Every country massively overestimates the levels of growth of their elderly population. Across the countries on average, people think 54% of the population will be 65+ in 2050 when in reality the projection is less than half that (25%). New Zealanders estimate that around half their population (49%) will be over 65 years old in 2050 when the actual figure is only 24%. Australia had similar figures at 51% versus 22%.
The majority of countries hugely overestimate levels of immigration; a pattern we have seen in previous studies. The average guess across 37 countries is that 28% are immigrants when the actual figure is less than half that (12%). New Zealand had an average guess of 32% when the actual figure is 23% and in Australia the figures were 41% and 29% respectively.
Nearly every country in the study also over-estimates their Muslim population by a large margin. The average guess was nearly double the actual figure (20% vs 8%). New Zealand also hugely overestimates its Muslim population saying it is 11% when the actual figure is 1% and in Australia the figures are 17% versus the 3% reality.
Looking across seven key questions where we get people to estimate factual realities, there are clear patterns in which countries have a more accurate view of their countries. To capture this, we’ve calculated the Ipsos “Misperceptions Index”, as shown in the table below.
This year Thailand receives the dubious prize of ‘least accurate’ in their perceptions, closely followed by Mexico and Turkey. Hong Kong is the most accurate, followed by New Zealand, with Sweden in third.
Misperceptions Index Rankings
|Hong Kong||37||Most accurate|
Notes to Editors:
These are the findings of the Ipsos MORI Perils of Perception Survey 2018. 28,115 interviews were conducted between 28th September – 16th October 2018.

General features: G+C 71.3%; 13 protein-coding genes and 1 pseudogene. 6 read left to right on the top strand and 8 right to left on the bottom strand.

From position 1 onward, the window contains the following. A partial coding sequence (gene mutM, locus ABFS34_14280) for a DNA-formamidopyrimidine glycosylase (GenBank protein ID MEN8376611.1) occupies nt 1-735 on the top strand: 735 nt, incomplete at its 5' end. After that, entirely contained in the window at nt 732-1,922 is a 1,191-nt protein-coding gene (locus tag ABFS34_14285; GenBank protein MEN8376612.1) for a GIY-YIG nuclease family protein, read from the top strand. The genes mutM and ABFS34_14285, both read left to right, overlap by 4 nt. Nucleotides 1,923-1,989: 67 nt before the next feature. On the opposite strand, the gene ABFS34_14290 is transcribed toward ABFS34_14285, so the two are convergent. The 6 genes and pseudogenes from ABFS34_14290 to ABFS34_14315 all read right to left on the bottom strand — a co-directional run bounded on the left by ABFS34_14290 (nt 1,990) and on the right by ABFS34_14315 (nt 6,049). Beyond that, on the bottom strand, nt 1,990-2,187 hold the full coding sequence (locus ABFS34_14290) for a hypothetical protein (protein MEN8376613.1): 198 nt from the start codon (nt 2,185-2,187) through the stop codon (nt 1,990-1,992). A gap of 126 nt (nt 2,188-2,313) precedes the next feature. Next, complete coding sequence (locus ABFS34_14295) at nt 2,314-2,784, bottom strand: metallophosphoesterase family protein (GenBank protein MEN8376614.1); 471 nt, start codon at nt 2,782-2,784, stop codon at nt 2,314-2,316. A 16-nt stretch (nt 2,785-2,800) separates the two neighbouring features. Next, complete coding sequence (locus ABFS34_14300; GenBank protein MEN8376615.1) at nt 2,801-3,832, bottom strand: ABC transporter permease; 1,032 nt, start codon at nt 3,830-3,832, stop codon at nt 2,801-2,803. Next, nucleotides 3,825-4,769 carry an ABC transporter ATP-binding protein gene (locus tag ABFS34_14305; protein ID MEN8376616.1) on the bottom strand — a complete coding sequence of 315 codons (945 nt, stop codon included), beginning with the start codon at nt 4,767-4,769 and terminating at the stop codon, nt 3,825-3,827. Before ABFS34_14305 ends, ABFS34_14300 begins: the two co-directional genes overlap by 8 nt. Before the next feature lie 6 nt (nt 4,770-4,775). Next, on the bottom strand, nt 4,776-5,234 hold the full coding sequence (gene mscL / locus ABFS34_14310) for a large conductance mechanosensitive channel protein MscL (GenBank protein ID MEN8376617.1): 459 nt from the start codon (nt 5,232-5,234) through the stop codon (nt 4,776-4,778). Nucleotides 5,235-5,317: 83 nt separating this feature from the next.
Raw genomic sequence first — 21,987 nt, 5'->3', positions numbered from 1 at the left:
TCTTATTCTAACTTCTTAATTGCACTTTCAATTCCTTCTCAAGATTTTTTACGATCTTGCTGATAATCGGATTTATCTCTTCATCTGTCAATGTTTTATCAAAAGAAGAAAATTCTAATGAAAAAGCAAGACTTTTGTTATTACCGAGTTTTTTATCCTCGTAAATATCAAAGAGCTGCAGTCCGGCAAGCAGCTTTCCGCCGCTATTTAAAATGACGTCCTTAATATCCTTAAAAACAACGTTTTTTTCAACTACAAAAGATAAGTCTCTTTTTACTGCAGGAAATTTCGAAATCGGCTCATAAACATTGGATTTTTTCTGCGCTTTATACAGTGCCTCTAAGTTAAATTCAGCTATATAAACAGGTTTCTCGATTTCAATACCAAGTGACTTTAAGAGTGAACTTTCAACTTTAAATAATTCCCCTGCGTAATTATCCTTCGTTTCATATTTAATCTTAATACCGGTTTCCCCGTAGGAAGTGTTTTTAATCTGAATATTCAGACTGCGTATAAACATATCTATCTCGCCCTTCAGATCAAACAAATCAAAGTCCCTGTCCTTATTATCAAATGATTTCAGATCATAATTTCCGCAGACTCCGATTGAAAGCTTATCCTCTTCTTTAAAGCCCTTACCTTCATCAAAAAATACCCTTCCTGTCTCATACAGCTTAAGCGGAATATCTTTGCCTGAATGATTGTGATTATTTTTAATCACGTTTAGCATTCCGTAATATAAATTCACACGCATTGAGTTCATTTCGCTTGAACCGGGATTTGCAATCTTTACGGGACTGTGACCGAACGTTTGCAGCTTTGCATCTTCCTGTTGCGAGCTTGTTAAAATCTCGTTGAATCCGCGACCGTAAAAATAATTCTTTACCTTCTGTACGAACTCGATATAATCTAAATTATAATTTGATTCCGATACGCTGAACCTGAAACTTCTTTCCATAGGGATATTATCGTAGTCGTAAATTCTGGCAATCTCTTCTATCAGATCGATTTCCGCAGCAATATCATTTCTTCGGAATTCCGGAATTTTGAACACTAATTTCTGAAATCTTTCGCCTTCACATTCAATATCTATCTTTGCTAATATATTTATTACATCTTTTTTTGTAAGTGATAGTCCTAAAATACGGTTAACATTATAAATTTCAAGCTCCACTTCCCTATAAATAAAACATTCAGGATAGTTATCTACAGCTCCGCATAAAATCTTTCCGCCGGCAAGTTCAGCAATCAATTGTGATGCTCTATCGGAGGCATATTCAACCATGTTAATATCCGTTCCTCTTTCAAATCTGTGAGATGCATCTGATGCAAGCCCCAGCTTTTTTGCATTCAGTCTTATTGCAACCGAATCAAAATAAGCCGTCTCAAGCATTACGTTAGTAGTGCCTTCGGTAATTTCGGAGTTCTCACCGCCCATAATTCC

The survey is conducted in 37 countries around the world, via the Ipsos Online Panel system in Argentina, New Zealand, Belgium, Brazil, Canada, Chile, China, Colombia, Denmark, France, Germany, Great Britain, Hong Kong (SAR, China), Hungary, India, Italy, Japan, Malaysia, Mexico, Netherlands, Peru, Poland, Romania, Russia, Saudi Arabia, Singapore, South Africa, South Korea, Spain, Sweden, Switzerland, Thailand, Turkey and the USA. The following countries used either online or face-to-face methodologies: Montenegro, Serbia.
Approximately 1000 individuals aged 16-64 or 18-64 were surveyed in Brazil, Canada, China, France, Germany, Great Britain, Hong Kong, India, Italy, Mexico, Montenegro, Serbia, Singapore, Spain and the USA. Approximately 2000 individuals aged 16-64 were surveyed in Japan. Approximately 500 individuals aged 16-64 were surveyed in Argentina, Belgium, Chile, Colombia, Denmark, Hungary, Malaysia, Netherlands, New Zealand, Peru, Poland, Romania, Russia, Saudi Arabia, South Africa, South Korea, Sweden, Switzerland, Thailand and Turkey.
21 of the 37 countries surveyed online generate nationally representative samples in their countries (Argentina, New Zealand, Belgium, Canada, Denmark, France, Germany, Great Britain, Hong Kong (SAR, China), Hungary, Italy, Japan, Netherlands, Poland, Singapore, South Korea, Spain, Sweden, Switzerland, and United States).
Brazil, Columbia, China, Chile, India, Malaysia, Mexico, Peru, Romania, Russia, Saudi Arabia, Serbia, South Africa, Thailand and Turkey produce a national sample that is more urban & educated, and with higher incomes than their fellow citizens. We refer to these respondents as “Upper Deck Consumer Citizens”. They are not nationally representative of their country.
The “actual” data for each question is taken from a variety of verified sources. A full list of sources/links to the actual data can be found at https://perils.ipsos.com/.
Where results do not sum to 100 or the ‘difference’ appears to be+-1 more/less than the actual, this may be due to rounding, multiple responses or the exclusion of don't knows or not stated responses.
Data are weighted to match the profile of the population.